Experiential marketing has grown significantly, as brands respond to consumers’ growing demand for brand relationships. In addition, brand activation is allowing brands to be heard over the din of marketing noise and saturation that has permeated modern culture. It allows companies to improve brand perception and show differentiators, both in terms of offerings but corporate culture and values.
When renowned ballet shoe maker, Repetto, entered the US market, they knew they couldn’t approach or publicize their brand the same way to American consumers. “In France, it is more classic, academic…I want to be a little bit more disruptive and transgressive in the U.S., which is a market that is oversaturated with other dance brands,” Gilles Assor, new CEO for the Americas, told Forbes this month. Rather than open an office, the famed brand opened Repetto studio in New York City with an expansive dance space that is offered for free to vetted artists to use. Already, dance instructors have held classes there, and a photographer even used the space for a dance-themed exhibition. By offering this space, the brand has created a sense of excitement and community and used its subsequent word-of-mouth to drive brand awareness and affinity.
How pedigree found the ideal cause marketing campaign
Consumers want more from the companies they purchase from, and often that is in the form of a culture and corporate values that they can feel good about aligning with. In the past we’ve explored how apparel brand Patagonia has gone all in on their passion for the environment, which has reaped significant rewards for them both in revenue and reputation. Many other brands are finding that purpose-driven marketing achieves optimal results in brand perception and are eager to find a focus for their support.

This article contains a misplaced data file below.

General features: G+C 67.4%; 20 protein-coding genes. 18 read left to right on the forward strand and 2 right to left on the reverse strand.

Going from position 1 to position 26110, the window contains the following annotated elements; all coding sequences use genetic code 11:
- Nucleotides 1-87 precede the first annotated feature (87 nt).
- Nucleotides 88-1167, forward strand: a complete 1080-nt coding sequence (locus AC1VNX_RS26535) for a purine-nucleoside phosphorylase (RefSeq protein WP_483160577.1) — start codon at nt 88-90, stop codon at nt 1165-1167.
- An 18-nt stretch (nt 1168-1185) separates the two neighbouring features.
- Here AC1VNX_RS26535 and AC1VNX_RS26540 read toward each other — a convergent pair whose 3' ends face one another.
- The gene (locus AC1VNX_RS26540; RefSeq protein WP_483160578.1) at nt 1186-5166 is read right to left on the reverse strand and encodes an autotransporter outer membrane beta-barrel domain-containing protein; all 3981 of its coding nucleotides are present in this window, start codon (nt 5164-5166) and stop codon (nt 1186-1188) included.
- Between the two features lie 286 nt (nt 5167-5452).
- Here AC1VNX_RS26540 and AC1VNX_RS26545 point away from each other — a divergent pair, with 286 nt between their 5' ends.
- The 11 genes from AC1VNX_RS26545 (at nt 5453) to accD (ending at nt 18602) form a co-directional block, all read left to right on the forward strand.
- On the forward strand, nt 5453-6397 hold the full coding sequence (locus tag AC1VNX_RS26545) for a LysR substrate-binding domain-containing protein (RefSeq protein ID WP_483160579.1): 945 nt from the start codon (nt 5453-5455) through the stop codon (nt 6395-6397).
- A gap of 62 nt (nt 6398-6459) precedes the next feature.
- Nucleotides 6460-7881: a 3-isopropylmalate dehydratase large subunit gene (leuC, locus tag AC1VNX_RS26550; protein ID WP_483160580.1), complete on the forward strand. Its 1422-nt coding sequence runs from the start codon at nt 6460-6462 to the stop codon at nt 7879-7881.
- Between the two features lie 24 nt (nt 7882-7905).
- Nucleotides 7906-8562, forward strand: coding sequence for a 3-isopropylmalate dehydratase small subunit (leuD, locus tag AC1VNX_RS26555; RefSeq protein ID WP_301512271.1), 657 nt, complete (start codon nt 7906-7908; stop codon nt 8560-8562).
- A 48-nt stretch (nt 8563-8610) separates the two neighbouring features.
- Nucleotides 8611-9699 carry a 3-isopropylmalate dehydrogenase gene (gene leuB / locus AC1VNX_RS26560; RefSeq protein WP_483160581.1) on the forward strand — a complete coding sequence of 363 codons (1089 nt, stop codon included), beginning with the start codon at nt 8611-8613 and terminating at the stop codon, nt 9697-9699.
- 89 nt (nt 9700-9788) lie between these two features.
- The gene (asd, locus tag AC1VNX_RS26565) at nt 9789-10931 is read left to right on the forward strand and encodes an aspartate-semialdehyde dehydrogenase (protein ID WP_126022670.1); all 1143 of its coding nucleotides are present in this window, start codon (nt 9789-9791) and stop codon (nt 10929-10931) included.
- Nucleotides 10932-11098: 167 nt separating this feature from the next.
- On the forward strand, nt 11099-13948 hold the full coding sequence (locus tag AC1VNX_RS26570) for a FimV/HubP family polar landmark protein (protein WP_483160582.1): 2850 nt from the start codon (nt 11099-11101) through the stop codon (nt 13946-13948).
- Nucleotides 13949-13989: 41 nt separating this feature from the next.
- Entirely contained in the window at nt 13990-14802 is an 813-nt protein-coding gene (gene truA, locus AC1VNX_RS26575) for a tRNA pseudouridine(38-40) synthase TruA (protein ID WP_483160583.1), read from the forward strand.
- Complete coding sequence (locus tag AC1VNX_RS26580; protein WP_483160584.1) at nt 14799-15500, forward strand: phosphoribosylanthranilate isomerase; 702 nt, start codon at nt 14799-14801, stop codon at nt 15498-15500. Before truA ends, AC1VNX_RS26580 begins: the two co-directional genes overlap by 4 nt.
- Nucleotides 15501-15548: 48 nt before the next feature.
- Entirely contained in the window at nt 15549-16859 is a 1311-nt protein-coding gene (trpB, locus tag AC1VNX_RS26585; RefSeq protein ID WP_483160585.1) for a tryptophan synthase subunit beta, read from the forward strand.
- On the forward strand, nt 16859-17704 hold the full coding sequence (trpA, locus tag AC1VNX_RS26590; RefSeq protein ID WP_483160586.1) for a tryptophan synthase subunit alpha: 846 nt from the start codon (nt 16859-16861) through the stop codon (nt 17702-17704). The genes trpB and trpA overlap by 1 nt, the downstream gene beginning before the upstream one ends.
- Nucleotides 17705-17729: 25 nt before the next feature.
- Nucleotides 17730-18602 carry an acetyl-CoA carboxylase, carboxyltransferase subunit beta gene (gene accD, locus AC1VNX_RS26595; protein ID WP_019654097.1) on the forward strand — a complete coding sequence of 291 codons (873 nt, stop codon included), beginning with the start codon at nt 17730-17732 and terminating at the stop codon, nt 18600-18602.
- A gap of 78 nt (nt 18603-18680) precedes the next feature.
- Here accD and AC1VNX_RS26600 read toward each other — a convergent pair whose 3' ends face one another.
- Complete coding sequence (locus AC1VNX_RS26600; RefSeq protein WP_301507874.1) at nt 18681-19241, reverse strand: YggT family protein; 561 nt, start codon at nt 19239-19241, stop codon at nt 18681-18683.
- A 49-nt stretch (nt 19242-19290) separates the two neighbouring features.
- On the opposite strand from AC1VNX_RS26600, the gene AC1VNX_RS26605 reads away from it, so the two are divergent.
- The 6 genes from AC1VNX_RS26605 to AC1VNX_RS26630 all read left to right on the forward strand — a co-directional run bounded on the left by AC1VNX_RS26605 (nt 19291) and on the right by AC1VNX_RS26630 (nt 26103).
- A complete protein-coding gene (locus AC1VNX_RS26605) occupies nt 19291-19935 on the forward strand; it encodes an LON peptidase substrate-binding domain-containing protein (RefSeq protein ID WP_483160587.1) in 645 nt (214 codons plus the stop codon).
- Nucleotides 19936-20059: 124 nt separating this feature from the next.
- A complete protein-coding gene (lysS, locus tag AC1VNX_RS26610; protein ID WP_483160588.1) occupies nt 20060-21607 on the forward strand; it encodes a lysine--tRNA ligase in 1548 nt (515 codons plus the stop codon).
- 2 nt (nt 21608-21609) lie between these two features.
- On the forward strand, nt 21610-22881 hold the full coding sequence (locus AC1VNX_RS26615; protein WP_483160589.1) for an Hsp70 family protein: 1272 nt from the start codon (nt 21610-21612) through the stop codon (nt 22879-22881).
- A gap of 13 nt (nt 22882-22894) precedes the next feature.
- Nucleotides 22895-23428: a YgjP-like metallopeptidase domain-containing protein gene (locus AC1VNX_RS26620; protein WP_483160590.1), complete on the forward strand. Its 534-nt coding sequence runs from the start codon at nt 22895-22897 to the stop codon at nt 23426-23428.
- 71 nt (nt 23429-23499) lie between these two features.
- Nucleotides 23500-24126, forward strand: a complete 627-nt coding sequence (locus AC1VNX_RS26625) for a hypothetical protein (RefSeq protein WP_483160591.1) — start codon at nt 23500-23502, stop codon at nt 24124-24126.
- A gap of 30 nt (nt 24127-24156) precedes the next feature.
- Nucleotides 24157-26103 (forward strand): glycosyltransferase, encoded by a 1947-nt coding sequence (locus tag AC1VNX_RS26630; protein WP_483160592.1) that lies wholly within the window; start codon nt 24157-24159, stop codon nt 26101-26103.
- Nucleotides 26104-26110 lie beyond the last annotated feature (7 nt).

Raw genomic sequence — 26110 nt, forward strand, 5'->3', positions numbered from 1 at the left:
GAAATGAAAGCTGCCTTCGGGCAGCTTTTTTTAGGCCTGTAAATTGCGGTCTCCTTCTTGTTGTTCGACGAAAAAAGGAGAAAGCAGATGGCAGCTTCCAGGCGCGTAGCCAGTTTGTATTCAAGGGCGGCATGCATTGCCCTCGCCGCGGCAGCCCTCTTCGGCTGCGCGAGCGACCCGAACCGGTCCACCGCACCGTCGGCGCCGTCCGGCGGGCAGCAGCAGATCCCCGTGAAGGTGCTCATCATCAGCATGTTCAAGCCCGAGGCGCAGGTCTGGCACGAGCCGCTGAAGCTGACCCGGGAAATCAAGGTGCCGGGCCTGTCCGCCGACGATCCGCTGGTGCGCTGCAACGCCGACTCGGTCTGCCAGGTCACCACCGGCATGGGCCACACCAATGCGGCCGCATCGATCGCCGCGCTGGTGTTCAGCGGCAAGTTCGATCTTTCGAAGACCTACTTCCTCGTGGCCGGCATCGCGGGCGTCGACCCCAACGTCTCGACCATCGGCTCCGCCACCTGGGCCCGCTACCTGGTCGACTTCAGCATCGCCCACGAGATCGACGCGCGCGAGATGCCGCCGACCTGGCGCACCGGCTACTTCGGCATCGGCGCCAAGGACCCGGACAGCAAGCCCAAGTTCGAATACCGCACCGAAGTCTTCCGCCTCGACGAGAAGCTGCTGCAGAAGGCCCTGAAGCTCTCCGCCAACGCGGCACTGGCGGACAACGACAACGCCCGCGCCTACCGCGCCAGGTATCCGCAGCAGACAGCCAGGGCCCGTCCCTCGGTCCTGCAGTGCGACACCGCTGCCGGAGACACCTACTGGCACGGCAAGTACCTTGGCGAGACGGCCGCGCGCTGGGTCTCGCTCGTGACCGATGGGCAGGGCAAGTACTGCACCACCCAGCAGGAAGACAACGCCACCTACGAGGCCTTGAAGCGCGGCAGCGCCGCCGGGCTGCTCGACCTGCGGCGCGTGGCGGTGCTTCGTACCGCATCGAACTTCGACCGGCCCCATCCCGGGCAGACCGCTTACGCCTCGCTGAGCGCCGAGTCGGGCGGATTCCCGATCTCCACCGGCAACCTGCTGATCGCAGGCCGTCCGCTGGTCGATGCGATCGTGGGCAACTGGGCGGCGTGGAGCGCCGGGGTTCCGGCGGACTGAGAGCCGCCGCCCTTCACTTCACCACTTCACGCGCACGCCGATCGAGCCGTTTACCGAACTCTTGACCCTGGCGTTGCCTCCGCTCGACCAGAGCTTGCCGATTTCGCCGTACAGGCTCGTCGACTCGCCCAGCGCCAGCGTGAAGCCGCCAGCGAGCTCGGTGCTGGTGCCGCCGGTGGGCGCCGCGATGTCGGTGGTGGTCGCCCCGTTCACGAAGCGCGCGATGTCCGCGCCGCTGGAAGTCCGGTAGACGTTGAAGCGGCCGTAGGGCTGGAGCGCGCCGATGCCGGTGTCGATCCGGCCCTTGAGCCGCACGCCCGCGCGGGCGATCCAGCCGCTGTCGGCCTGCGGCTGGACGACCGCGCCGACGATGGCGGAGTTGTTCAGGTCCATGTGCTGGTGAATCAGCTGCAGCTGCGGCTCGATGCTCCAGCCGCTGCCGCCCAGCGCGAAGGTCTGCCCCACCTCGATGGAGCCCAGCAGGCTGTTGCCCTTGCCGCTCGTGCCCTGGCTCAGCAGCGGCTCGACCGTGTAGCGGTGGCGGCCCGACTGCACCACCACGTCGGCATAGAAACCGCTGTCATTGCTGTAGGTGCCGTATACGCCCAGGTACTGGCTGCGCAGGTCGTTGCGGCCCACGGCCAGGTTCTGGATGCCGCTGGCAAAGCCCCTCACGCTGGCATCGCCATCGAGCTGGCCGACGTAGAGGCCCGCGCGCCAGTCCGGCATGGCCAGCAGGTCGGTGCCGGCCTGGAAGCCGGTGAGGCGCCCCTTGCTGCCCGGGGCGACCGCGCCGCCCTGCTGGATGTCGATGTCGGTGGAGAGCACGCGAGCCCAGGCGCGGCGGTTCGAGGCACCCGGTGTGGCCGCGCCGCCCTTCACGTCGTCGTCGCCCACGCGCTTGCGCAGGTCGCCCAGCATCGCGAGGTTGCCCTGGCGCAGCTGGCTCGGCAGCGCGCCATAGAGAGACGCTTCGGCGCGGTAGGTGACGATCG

Mars Petcare’s new marketing director, Chris Rodi, seems to have found the brands sweet spot as it relates to giving back. He’s launched Pedigree’s Dog Dates, a campaign that aims to battle loneliness among the elderly by arranging walk dates with local dogs. In a recent interview with Campaign, Rodi said “We’ve started with the elderly because they’re the audience that suffer most with loneliness,” but says the service is open to anyone who needs a little company.
The mystery of generation Z unlocked
While the world is still racking their brains over how to market to millennials, the puzzle that is Generation Z presents its own set of challenges. According to several studies, including a recent Ernst & Young white paper, these new consumers are extremely impatient. In addition, they are the first generation to have a fully-digital life from birth. And with each passing day, this group gains more purchasing power.